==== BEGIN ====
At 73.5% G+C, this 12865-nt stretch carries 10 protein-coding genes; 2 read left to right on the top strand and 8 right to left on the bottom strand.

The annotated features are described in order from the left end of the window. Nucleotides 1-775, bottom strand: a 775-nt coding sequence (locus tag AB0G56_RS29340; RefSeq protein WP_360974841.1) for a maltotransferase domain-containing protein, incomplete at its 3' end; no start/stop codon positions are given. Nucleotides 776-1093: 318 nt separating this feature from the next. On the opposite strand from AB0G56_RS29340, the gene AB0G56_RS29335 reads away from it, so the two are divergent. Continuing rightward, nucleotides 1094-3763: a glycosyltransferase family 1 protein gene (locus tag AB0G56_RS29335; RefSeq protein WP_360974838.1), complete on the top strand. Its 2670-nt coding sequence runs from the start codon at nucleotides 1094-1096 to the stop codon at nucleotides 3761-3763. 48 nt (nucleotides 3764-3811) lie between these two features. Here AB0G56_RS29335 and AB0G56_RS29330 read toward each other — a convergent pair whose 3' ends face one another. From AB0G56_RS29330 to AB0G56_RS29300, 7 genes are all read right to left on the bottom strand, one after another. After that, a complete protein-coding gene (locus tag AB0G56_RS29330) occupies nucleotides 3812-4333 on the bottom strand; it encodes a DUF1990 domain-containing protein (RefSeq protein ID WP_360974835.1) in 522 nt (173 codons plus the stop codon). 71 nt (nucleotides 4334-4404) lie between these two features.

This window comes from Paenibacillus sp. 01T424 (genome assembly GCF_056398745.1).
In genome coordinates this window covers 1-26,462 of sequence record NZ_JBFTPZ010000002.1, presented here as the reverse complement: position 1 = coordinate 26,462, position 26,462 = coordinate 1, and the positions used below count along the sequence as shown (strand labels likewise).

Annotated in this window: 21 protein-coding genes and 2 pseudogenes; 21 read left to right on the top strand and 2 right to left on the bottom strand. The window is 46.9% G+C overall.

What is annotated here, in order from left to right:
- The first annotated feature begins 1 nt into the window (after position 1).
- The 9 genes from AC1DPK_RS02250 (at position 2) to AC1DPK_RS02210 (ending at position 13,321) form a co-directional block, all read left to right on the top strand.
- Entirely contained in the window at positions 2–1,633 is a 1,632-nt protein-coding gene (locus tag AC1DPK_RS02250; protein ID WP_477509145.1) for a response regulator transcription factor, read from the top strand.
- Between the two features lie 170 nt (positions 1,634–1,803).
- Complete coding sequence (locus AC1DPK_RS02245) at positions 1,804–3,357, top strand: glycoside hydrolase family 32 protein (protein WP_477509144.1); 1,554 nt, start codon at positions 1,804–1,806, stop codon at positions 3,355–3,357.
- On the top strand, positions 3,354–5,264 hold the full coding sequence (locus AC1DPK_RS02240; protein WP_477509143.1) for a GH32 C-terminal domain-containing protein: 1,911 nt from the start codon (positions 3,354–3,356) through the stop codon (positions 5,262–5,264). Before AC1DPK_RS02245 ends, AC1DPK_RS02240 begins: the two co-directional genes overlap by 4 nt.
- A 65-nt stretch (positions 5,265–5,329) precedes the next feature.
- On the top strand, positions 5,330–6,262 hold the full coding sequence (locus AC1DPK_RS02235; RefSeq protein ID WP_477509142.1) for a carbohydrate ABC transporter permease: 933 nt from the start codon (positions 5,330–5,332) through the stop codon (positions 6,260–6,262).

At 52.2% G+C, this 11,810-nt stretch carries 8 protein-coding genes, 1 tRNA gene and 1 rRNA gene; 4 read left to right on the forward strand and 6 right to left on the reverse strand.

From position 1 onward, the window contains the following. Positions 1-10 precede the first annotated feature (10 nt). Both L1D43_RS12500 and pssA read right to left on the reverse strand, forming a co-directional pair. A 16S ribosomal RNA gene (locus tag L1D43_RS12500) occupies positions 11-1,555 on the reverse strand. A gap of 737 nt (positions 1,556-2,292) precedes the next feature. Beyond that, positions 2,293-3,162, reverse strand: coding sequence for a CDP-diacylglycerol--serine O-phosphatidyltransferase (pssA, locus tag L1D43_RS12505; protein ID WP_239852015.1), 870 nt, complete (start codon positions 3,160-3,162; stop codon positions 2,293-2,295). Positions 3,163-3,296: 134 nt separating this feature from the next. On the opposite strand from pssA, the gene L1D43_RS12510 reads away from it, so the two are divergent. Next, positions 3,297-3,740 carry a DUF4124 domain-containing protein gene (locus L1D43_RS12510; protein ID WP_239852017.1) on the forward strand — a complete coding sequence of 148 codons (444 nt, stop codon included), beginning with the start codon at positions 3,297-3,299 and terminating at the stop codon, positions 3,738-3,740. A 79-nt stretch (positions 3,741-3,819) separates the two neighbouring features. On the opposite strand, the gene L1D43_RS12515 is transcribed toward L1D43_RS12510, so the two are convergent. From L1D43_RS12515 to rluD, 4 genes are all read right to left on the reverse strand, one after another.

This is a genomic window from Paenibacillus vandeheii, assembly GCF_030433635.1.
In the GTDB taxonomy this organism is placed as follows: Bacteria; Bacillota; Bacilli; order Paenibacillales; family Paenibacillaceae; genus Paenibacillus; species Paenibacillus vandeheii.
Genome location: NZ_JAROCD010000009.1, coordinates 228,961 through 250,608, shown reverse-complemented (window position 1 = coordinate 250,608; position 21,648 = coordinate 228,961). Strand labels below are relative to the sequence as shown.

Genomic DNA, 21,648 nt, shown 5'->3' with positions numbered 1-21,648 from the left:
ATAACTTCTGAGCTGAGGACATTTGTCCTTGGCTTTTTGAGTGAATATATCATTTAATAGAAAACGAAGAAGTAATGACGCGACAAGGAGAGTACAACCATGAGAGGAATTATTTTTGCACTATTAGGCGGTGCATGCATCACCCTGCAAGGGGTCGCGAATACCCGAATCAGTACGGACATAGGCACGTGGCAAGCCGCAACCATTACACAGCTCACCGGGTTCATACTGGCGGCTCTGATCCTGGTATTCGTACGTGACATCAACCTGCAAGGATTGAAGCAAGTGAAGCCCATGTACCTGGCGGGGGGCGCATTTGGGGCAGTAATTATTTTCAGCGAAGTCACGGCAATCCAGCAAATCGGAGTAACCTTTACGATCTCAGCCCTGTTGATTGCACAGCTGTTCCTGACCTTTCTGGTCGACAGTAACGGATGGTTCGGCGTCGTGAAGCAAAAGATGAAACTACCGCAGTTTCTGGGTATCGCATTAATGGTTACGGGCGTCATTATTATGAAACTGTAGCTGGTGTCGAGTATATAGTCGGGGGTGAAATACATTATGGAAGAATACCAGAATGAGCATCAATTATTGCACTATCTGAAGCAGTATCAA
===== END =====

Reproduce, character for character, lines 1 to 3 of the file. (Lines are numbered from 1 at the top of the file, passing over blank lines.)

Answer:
At 73.5% G+C, this 12865-nt stretch carries 10 protein-coding genes; 2 read left to right on the top strand and 8 right to left on the bottom strand.

The annotated features are described in order from the left end of the window. Nucleotides 1-775, bottom strand: a 775-nt coding sequence (locus tag AB0G56_RS29340; RefSeq protein WP_360974841.1) for a maltotransferase domain-containing protein, incomplete at its 3' end; no start/stop codon positions are given. Nucleotides 776-1093: 318 nt separating this feature from the next. On the opposite strand from AB0G56_RS29340, the gene AB0G56_RS29335 reads away from it, so the two are divergent. Continuing rightward, nucleotides 1094-3763: a glycosyltransferase family 1 protein gene (locus tag AB0G56_RS29335; RefSeq protein WP_360974838.1), complete on the top strand. Its 2670-nt coding sequence runs from the start codon at nucleotides 1094-1096 to the stop codon at nucleotides 3761-3763. 48 nt (nucleotides 3764-3811) lie between these two features. Here AB0G56_RS29335 and AB0G56_RS29330 read toward each other — a convergent pair whose 3' ends face one another. From AB0G56_RS29330 to AB0G56_RS29300, 7 genes are all read right to left on the bottom strand, one after another. After that, a complete protein-coding gene (locus tag AB0G56_RS29330) occupies nucleotides 3812-4333 on the bottom strand; it encodes a DUF1990 domain-containing protein (RefSeq protein ID WP_360974835.1) in 522 nt (173 codons plus the stop codon). 71 nt (nucleotides 4334-4404) lie between these two features.

This window comes from Paenibacillus sp. 01T424 (genome assembly GCF_056398745.1).